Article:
The extraordinary and inspiring story of a young man raised in poverty and violence in the highlands of Peru, A Light in the Darkest Corner, is the testimony of Julio Cusihuaman Ccorahua. After his father died from complications related to alcoholism and his mother spiraled into addiction, Julio and his chronically ill sister were left to fend for themselves in the town of Ayacucho, the epicenter of Shining Path terrorist violence. As a teenager he was falsely accused of terrorism, tortured and imprisoned but after a miraculous escape, Julio fled to the city of Lima where he followed his parents’ example, immersing himself in alcohol and parties to bury his pain and anger. A young woman helped lead him to Christ and later became his wife. The pair started a family and a vibrant new ministry only to be hit by a series of tragedies. In 1999, Julio found himself in prison again facing the same false charges as before but this time with a wife, two small children and mounting debts. Instead of succumbing to bitterness, Julio realized God had brought him to a new mission field. Putting aside agonizing questions about his future and the welfare of his family, he began to share Christ’s love with the most despised and rejected of all society, working to transform a nation from the bottom up by bringing God’s light to some of the darkest places on earth.

A source of endless frustration to me in my own work is how often the international community tends to see things as all or nothing: i.e. either there is improvement in a particular country or there is deterioration. The two apparently can’t exist at the same time in the same country. In reality, and as Oddny points out eloquently, progress in some areas can accompany severe setbacks in others and this is precisely what is happening in Burma. Please consider at least praying for, and possibly supporting this outreach to some of the forgotten peoples of Burma.

oddnygumaer.com

Have you ever felt like life is just not fair? Of course you have. Who hasn’t.

This is not fair:

Yesterday I talked to our friend and staff member who is in an area of Burma that most don’t dare to go to right now. It is Arakan state. For the past months the area has erupted in terrible violence. Some people say it is a religious and ethnic conflict. I think it is the result of decades of oppression, poverty and suffering among a people who are not allowed citizenship although they have lived in the country for hundreds of years. The people group is called the Rohingya.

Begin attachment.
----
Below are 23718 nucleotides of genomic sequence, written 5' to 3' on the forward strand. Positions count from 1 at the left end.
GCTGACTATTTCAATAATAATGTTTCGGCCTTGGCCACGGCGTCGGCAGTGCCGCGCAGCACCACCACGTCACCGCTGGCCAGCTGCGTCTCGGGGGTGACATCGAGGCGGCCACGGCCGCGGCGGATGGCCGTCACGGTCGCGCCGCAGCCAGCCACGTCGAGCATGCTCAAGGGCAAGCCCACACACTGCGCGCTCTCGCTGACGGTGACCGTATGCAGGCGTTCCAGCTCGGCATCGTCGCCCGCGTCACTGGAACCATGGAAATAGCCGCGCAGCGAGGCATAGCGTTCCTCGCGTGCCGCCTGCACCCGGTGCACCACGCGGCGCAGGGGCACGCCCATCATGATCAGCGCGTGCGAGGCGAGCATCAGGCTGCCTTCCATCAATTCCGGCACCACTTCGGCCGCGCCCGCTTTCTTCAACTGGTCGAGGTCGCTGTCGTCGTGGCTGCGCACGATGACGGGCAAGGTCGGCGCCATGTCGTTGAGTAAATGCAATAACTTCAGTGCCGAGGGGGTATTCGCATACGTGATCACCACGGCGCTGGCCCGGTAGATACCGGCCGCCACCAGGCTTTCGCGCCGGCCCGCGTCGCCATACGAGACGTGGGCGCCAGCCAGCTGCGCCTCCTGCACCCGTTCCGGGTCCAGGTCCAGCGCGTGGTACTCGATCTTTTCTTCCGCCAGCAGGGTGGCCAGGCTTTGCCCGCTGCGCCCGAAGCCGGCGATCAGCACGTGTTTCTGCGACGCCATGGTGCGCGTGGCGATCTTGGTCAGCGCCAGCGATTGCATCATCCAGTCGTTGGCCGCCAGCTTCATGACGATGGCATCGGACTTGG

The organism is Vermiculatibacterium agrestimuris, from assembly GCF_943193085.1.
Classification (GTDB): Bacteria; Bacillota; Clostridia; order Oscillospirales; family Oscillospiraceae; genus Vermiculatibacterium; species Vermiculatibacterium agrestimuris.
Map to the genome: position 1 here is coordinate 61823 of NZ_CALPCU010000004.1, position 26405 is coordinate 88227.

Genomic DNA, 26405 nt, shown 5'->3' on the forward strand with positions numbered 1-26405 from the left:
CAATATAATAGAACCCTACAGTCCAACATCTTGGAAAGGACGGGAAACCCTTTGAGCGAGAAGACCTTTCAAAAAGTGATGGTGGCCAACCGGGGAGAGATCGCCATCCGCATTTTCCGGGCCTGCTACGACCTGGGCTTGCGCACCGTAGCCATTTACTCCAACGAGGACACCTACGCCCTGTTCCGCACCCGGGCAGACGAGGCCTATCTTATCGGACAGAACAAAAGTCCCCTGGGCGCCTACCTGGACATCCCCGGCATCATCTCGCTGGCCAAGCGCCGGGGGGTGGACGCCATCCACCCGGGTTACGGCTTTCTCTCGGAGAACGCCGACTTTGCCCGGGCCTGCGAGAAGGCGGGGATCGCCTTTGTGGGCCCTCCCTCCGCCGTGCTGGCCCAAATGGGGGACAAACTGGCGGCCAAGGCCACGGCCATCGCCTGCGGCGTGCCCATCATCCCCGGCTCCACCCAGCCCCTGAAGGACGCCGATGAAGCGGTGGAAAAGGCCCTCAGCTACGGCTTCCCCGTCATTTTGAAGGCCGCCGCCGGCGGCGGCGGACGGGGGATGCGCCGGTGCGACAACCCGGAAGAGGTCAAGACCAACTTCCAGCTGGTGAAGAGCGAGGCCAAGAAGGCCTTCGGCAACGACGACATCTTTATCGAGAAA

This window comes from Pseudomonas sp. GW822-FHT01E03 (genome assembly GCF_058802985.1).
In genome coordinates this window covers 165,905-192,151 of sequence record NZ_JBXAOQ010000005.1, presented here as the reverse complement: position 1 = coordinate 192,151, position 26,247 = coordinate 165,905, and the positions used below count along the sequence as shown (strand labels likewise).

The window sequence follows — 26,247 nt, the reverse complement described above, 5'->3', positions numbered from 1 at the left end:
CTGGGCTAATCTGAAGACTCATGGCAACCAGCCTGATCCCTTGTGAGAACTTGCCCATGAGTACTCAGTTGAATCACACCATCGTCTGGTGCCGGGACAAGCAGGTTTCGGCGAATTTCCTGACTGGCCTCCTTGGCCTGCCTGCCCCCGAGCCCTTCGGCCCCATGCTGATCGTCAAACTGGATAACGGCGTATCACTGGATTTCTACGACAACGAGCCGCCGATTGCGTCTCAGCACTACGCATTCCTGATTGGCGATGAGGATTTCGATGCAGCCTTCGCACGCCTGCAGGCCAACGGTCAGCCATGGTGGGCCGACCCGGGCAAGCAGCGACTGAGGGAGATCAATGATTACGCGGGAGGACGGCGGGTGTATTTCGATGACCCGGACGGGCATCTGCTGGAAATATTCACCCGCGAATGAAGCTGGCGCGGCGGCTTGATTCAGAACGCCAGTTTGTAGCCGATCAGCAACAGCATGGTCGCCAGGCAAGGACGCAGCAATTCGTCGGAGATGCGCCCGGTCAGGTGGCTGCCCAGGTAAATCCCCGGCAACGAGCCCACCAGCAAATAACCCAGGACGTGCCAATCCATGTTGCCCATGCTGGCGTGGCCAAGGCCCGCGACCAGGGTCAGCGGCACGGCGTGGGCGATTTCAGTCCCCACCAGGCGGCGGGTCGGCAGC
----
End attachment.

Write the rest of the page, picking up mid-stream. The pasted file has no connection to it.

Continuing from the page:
I may be writing some more about the Rohingya in the days to come. But yesterday I heard this story that moved my heart. It was the story of Chakin (not his real name) who is 8. His village was attacked and…

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 I am back at home, my comfortable, quiet, safe home, after eleven days in Colombia. These abrupt transitions can be challenging to process mentally and emotionally and I’m still not really there yet. Part of me wonders if it might have been healthier in the olden days, when one had a weeks or months long, physical journey during which to think it all through before arriving back to one’s everyday life.

It was an intense eleven days, as a few colleagues and I traveled to four very different parts of the country, meeting local partners, viewing projects and listening to lots and lots of personal testimonies. I’ve visited Colombia so many times in the last eight years that I’ve lost track of the exact number, but, as always, the country continues to surprise me and teach me new things. Who knew, for example, that the drug wars of 1980s Medellin could be traced directly back to Woodstock[1]?![2]